Hiring by Committee
Today, a very talented senior manager who has run global sales teams in the technology sector for over 10 years called me to “check in,” say hello and keep me posted on his current job search. Over the course of the 20 minute discussion, he shared a recent experience. He told me that he had just gone through a series of 9 interviews at a company. During this process, he met a virtual conga line of executives at various levels and expertise, invested over 30 total hours, traveled 2700 miles, and prepared innumerable case studies as requested.
Here is the kicker; after three full weeks of silence, he gets a voice mail from a low level staffer in HR who called to tell him that he wasn’t exactly what they were looking for!
What’s that all about! … I thought he was kidding, but he was dead serious.
How truly absurd I thought … the US Senate doesn’t invest that many interview hours in approving a Supreme Court Justice or a Cabinet member! I couldn’t have written a worse prescription for how NOT to deal with a senior executive hire if I tried.
In a heartfelt way, I told him that he should be thankful that he didn’t get the position, because the company had two serious problems as far as I can tell:  The management team as a group is VERY indecisive and,  Due to lack of training, (or perhaps even the leadership culture of the firm) the management team is alarmingly insecure about their candidate evaluation skills.
I defy anyone to get consensus on any subject, any candidate or frankly anything amongst a large and diverse group of people! It simply won’t happen. There will always be at least a few people in this group who are skilled in the art of “hedging their bet.” In a group this large it is almost guaranteed that there will be a person or two who doesn’t have the confidence to stick his or her neck out. People who are risk-averse always want to play it safe so that if the hire “fails” they can say that they did not give the person the thumbs up. The fact is that these kinds of managers also don’t tend to give a candidate the thumbs down either! Reason: In the event that this person indeed gets hired, they want to be able to claim that they did not vote against them.
What a mess !!
In our experience …strong management teams limit the interview group to three to four executives at maximum. They strategically limit the interview team to those executives who have the experience and self-confidence to make a critical decision on behalf of the firm. In our experience committees don’t work when it comes to making an important leadership hire. Why? When was the last time you saw a committee make a good decision about anything?
The fact is … this is happening more and in corporations both large and small today. And, the reason is simple; most managers have never had even one day of formal training in interviewing, candidate evaluation and selection in their entire career. This is rooted in the fact that even today, in the so-called “knowledge-worker” era, many organizations suffer from an industrial era mentality when it comes to hiring.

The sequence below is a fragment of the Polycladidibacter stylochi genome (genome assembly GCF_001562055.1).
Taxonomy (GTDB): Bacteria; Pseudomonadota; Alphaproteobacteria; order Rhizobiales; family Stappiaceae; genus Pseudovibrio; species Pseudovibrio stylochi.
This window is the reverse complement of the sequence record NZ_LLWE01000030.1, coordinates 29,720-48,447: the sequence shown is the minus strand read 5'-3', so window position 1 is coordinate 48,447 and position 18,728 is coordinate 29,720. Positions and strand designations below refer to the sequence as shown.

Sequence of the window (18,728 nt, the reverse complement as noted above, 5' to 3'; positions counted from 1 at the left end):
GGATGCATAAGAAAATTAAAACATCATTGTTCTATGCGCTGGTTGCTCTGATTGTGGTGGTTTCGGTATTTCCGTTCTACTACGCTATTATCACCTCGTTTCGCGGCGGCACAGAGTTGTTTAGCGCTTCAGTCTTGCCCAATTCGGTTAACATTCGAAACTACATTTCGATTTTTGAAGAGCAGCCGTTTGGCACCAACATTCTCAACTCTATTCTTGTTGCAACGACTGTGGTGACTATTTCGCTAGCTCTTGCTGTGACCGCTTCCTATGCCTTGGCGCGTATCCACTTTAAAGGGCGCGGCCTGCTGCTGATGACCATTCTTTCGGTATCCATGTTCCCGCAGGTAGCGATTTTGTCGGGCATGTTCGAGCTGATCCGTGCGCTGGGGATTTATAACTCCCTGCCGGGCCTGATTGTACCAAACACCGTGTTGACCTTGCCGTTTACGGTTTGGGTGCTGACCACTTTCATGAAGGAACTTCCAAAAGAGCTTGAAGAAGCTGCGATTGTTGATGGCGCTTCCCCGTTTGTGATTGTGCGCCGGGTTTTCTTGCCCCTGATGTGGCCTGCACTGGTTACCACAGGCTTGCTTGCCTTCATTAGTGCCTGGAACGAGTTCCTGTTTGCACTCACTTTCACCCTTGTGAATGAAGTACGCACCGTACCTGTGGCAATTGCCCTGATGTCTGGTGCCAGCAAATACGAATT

What do I mean by this? Many companies and managers still see people as a “commodity”… a cog in the wheel of their “factory.” Yet these same organizations claim that “talent” and “team building” is the most important thing that they do!
Does this make sense? No wonder these managers are frozen in place when it comes to making bold hiring decisions. The sad truth is that they have no real skills in this area, and they are afraid to admit it, or at the very least ask for help in the form training when it comes to making key hires.
In the past, people got interviewing and team building skills over a period of time by training under a senior manager. We used to call these people godfathers/godmothers, sponsors, or mentors. Today people don’t work at a company long enough to have a real a mentor. So it’s a fire drill every time a senior level candidate needs to be vetted and hired because there is no strategy, direction or confidence in what the firm is looking for in the first place, and the manager has no clear way of assessing a candidate even if they do have decent interview skills (which most do not).
Typically, when our firm gets retained to conduct a senior level executive search project, the first thing we do is schedule a senior management “stakeholder audit.” We call this our “Illumination Process.” As it turns out, this is not a bad name, since most managers are in the dark when it comes to the skill sets of the future that are required to fill a critical/game-changing position.
Frankly, if these “stakeholder audits” are not revealing, nothing is. Two-thirds of the time we can’t get consensus about the mission of the job from even two managers. I can’t imagine how a sizable “interview committee” would have a clear, concise and common vision for the position.
Today, nearly every company mission statement reads; “People are our MOST IMPORTANT asset.” This is no longer true in most organizations. The more accurate statement would be; “People are our ONLY asset.”
I would argue that you can’t get “A” players when you attempt to hire by committee.
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